Part of Emmy wanted to look at his brother. To shoot him a sharp glare, a sneering glance but the beady eyes flittered like an inmate waiting for a watchtower's light to trickle off their cell. One set of webbed fingers, garnished with four tiny claws, shook over the old leather bound book. The fingers curled through the air as if begging to reach out and snatch at it. It would have it the second Emmy looked away, wouldn’t it? It would snatch it and disappear to whatever realm things like it lived in. Emmy would be apologising to ancestors for a lifetime and there’d always be one still holding a grudge by the time he kicked the bucket. He thought of snatching the book again. He thought of nudging Nixie but when it was clear this thing only cared about the book his interested had really died down. Emmy was sure he was still spooked by it but it was a slimy, greenish demon that only wanted one thing.

“Why’s he doing that?” Emmy whispered as calm as he could with the amphibian face curling its top lip back from rows of fine pointed teeth.
“He’s angry,” Nixie said.
“Why?”
“He really wants the book, Em.”
“Tough! It’s family book!”
 

Bramandin

Science fiction fantasy
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Perhaps you could make Jinx's part more linear? I get the sense that you started in the middle and then went back to why she's standing barefoot in the street. Is it literal teleportation? I get the sense that she sleeps in her clothing for convenience because she starts moving around in the morning without being properly awake.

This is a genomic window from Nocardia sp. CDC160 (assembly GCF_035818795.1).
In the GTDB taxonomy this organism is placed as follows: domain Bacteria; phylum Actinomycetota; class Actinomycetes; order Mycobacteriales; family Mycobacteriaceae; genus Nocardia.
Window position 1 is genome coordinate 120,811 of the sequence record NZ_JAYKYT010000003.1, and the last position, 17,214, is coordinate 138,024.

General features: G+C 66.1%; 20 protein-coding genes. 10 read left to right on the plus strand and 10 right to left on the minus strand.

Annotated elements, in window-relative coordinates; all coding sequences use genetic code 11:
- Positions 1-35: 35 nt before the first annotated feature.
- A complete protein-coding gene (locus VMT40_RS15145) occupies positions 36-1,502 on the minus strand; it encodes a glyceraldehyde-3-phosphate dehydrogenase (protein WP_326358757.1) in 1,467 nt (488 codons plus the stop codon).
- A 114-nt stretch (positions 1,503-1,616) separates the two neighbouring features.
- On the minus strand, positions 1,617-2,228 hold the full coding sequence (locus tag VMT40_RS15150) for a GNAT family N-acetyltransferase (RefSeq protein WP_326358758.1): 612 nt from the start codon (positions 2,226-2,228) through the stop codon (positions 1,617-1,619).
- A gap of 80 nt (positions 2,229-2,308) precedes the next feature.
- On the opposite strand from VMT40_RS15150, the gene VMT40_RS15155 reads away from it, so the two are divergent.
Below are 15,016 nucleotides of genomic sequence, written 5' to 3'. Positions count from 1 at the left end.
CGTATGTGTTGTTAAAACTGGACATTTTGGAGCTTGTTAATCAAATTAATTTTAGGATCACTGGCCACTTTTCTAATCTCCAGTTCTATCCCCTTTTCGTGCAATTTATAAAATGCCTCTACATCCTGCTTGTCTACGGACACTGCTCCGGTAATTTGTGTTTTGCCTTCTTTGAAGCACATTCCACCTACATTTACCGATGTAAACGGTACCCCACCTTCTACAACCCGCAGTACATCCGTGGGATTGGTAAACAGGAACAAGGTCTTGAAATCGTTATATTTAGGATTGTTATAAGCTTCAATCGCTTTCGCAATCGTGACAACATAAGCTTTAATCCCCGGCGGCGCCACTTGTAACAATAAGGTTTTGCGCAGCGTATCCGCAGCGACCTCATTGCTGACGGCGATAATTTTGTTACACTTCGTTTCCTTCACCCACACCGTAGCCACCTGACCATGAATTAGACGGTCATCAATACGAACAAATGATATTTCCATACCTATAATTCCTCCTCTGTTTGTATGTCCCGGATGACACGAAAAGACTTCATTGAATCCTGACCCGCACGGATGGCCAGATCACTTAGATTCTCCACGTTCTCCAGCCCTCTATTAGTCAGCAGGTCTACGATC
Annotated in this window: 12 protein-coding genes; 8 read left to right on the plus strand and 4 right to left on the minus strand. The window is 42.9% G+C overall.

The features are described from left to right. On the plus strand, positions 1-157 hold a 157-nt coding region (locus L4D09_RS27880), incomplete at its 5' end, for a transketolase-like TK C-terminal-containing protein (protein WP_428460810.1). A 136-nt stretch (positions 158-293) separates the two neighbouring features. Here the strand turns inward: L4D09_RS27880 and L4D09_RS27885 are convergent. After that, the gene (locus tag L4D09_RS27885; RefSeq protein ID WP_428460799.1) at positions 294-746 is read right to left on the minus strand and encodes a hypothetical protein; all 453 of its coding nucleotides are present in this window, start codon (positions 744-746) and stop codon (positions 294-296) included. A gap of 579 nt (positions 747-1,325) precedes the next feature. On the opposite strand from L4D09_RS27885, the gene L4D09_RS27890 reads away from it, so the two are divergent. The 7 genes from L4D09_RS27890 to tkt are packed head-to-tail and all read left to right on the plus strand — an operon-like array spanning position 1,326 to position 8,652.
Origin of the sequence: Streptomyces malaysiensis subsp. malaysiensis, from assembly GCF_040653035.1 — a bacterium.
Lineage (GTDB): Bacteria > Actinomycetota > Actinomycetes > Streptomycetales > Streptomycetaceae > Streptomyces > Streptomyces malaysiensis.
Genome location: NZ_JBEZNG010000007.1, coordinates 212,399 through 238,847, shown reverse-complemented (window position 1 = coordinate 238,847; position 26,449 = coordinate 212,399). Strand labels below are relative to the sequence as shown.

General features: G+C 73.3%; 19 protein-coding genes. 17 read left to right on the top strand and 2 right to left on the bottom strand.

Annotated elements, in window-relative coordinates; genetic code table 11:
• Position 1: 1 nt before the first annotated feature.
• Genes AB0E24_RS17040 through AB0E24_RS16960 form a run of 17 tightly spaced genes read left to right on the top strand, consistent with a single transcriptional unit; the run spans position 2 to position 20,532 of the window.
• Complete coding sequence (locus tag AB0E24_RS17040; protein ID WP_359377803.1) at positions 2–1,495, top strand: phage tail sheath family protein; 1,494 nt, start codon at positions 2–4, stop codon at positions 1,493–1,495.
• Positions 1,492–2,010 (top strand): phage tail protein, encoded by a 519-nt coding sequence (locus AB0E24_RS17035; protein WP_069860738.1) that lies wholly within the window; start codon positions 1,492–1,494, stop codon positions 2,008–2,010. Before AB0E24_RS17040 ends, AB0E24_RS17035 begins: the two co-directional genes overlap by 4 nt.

I started getting really lost at the toad-demon, like I didn't get right away that it was in the room and they weren't trying to explain it to someone else.

I did like the part with the old thing. I get the sense that it lived among the stars and was distant enough to barely notice what humans were doing.
 

tinkerdan

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I liked this.
I liked the images.
Or at least I think I did after I did some internal editing.
What I mean is, for example in the first paragraph::


The world had changed. The creature found itself weaving weaved through alleys that should have been be fields, bashing bashed wispy strands of dust off walls and windows. Dark windows in dark homes that sat sleeping slept beneath the void’s twinkling gems. that They glinted down at the land and battled against rows of metal sticks, each holding a glass of unwavering flame. A sorcerer’s work surely. How else would they go on like that. Never dimming. Never flittering were they never dimmed, never flittered in the breeze or burning burned up until the glass panes cracked. But what sorcerer would do such a thing? Make rows and rows of immortal light . Light that battered and bruised the nature, . Light that burned over flagstones and cobbles until Celryssian the great constellation drew back into the void.

[This line below confused me:

They glinted down at the land, battled against rows of metal sticks, each holding a glass of unwavering flame.

: because I was not sure if this was the gems or the dark windows that glinted. It might seem obvious however the windows could be glinting the light from the gems since glint could be direct light or reflection. I went with the gems being the things that glinted.

Then this:

Celryssian the great constellation

: First I could find no Celryssian constellation; however more importantly it might want to read.

Celryssian, the great constellation(depending on whether it is the one great constellation) or Celryssian, The Great Constellation—if it is another name for it.

Or if neither maybe it should be:: the great Celryssian constellation.

Altogether it might read like this